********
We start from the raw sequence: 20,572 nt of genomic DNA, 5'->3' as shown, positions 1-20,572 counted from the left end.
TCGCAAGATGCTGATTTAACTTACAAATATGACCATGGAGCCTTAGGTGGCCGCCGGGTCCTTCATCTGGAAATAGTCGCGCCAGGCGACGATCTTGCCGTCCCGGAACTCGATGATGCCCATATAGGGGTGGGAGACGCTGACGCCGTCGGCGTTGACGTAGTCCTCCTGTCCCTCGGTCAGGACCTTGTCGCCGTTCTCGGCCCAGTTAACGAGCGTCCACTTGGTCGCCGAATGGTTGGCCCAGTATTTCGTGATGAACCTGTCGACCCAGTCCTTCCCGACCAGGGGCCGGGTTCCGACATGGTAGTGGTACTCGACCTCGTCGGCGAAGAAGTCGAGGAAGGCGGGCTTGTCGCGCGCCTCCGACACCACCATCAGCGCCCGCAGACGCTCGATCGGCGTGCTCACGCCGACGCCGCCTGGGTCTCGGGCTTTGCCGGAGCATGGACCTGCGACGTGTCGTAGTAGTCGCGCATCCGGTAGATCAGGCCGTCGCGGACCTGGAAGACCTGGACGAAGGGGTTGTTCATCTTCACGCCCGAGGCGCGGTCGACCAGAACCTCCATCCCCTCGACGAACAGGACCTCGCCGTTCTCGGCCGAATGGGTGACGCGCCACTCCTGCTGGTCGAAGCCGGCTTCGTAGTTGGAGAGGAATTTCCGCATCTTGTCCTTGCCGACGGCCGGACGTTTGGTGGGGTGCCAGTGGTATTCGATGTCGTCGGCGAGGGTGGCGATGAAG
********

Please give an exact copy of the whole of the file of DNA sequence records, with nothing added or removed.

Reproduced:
We start from the raw sequence: 20,572 nt of genomic DNA, 5'->3' as shown, positions 1-20,572 counted from the left end.
TCGCAAGATGCTGATTTAACTTACAAATATGACCATGGAGCCTTAGGTGGCCGCCGGGTCCTTCATCTGGAAATAGTCGCGCCAGGCGACGATCTTGCCGTCCCGGAACTCGATGATGCCCATATAGGGGTGGGAGACGCTGACGCCGTCGGCGTTGACGTAGTCCTCCTGTCCCTCGGTCAGGACCTTGTCGCCGTTCTCGGCCCAGTTAACGAGCGTCCACTTGGTCGCCGAATGGTTGGCCCAGTATTTCGTGATGAACCTGTCGACCCAGTCCTTCCCGACCAGGGGCCGGGTTCCGACATGGTAGTGGTACTCGACCTCGTCGGCGAAGAAGTCGAGGAAGGCGGGCTTGTCGCGCGCCTCCGACACCACCATCAGCGCCCGCAGACGCTCGATCGGCGTGCTCACGCCGACGCCGCCTGGGTCTCGGGCTTTGCCGGAGCATGGACCTGCGACGTGTCGTAGTAGTCGCGCATCCGGTAGATCAGGCCGTCGCGGACCTGGAAGACCTGGACGAAGGGGTTGTTCATCTTCACGCCCGAGGCGCGGTCGACCAGAACCTCCATCCCCTCGACGAACAGGACCTCGCCGTTCTCGGCCGAATGGGTGACGCGCCACTCCTGCTGGTCGAAGCCGGCTTCGTAGTTGGAGAGGAATTTCCGCATCTTGTCCTTGCCGACGGCCGGACGTTTGGTGGGGTGCCAGTGGTATTCGATGTCGTCGGCGAGGGTGGCGATGAAG